If you go as far as you can see, you will then see enough to go even farther. - John Wooden

        CPT Curmudgeon

          Ok, I live in Philly now, but grew up just outside Reading, and the fact that you used to walk around in shorts in the winter scares me. Of course, winter was wrestling season, so I was terminally cold anyway. But I digress. I agree with the monkey. Within the first mile or two, you're gonna get warm. I find the best bet is to start off by being chilly. Once you start moving, you'll be sweating, anyway. Other than that, wear an old long sleeve that you can toss. It's better than tying it to your waist. Also, a hat and gloves are key. The hat will keep most of your heat in, and you'll feel warmer. Same with the gloves. If you don't have a pair of gloves that you don't mind either getting all snotted up or losing, then use an old pair of cotton socks (hey, they make great nose wipers, and they're cheap to replace). You think you look silly wearing them, but I guarantee there will be others doing the same.


            Well I have the opposite problem with heat and when it gets above 70 I have nothing left to thow to the side of the road except my shorts and jogbra. So perhaps I am cold adapted but as long as it is over 40 degrees...tights are too warm. A nice short sleeve shirt under a warm up jacket is great. Then the jacket comes off at the start because by mile 1.5 you will feel perfect. If on the otherhand it is raining and under 45 and a stiff wind comes up...then all bets are off and a baseball hat is a must. If its under 30...layers are the best to start , have something to cover your ears adn some gloves to start and have someone support you who can take itemsfrom you. Does NC get under 30? If you are going to be running for over 1 hour and it is sleeting sideways then I would stay in bed for that one!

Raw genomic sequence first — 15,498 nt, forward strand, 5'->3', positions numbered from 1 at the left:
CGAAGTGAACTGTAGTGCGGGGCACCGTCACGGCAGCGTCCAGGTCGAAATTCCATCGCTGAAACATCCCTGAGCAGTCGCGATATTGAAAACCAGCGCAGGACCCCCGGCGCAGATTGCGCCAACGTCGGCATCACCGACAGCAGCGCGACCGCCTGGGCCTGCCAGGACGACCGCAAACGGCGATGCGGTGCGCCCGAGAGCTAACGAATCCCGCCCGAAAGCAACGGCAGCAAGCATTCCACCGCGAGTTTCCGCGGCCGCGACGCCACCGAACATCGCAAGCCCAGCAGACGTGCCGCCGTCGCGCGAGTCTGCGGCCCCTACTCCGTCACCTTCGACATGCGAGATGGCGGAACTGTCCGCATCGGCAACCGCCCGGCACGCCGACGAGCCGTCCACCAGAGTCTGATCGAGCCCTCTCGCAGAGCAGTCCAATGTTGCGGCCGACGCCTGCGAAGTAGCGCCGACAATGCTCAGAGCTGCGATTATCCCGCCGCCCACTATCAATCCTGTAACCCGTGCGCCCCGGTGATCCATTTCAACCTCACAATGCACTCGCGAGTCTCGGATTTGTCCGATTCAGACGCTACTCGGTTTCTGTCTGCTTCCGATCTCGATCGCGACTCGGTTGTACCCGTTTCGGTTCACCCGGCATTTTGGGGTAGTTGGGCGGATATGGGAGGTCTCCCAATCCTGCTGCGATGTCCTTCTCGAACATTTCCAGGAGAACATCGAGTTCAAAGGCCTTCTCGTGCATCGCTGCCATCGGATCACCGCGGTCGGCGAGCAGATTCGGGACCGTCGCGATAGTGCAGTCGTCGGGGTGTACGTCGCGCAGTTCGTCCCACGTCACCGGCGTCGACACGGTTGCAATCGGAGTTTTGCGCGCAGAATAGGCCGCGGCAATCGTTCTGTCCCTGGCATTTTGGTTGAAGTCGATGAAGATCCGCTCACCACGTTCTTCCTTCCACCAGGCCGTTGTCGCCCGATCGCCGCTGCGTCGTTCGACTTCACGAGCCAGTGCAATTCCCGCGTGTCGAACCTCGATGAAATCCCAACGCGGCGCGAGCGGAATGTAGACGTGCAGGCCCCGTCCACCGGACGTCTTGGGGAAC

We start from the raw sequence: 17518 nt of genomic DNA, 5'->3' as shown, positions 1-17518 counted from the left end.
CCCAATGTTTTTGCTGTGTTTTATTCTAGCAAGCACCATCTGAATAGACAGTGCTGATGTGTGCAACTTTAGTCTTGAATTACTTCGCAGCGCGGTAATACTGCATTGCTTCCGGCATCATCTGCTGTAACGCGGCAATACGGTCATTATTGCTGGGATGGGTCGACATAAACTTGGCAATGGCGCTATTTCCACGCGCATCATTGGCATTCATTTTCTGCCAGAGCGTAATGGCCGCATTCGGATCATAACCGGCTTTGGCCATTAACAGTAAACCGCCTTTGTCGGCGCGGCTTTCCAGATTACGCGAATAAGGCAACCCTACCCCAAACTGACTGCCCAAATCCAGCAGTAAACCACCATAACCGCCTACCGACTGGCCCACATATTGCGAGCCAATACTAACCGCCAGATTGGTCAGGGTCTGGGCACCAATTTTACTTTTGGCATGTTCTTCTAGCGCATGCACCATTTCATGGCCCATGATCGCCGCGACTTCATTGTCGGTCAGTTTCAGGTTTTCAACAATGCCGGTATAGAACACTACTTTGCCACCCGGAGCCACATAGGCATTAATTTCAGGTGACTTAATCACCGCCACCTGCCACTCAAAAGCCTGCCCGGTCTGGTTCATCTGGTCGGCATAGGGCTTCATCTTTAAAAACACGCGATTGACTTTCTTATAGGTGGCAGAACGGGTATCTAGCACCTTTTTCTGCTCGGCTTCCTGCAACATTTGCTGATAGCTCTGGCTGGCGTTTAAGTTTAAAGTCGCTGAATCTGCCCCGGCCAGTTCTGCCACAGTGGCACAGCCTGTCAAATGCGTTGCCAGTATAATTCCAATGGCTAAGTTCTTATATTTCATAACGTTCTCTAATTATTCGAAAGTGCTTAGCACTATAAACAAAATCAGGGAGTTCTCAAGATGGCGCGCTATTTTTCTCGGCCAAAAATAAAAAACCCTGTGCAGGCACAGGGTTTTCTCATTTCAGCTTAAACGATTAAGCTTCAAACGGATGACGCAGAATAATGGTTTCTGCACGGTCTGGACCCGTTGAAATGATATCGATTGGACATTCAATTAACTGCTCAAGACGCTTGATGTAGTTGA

Run like you are on fire! 5K goal 24:00 or less (PR 24:34) 10K goal 50:00 or less (PR 52:45) HM goal 1:55:00 or less (PR 2:03:02) Marathon Goal...Less than my PR (PR 4:33:23)
              Hi, I live in Ireland and cold and rain are things you have to get used to. I use the Cantenbury brand of cold weather-running gear. and then throw a zippered sweatshirt on. If it starts getting too hot, I unzip. If it is not hot enough, then I wear the long sleeve version of the cantenbury shirt, with a shor sleeve version over. They heat up pretty well. What makes a big difference for me is wearing a wicking beanie or a wool one, and gloves. Hope that helps. It doesn't snow here often so this works for temps of around 40ยบ F
              Will be weightlifting and running to get into the best shape I can before turning 40. Here are my progress pictures: http://tinyurl.com/584qwt
                OK, I'm not up to any marathons, I only run up to about 5.5 mi, but I'm running in Chicago. What I find works best here is a very light, wicking layer underneath a breathable windbreaker layer. If the top jacket zips, when you get hot you can unzip it a little. It's been around 30-40 degrees here lately, and it's been OK. When it gets colder, I add lightweight gloves and a headband to cover the ears. I haven't needed anything more than that even running in the snow.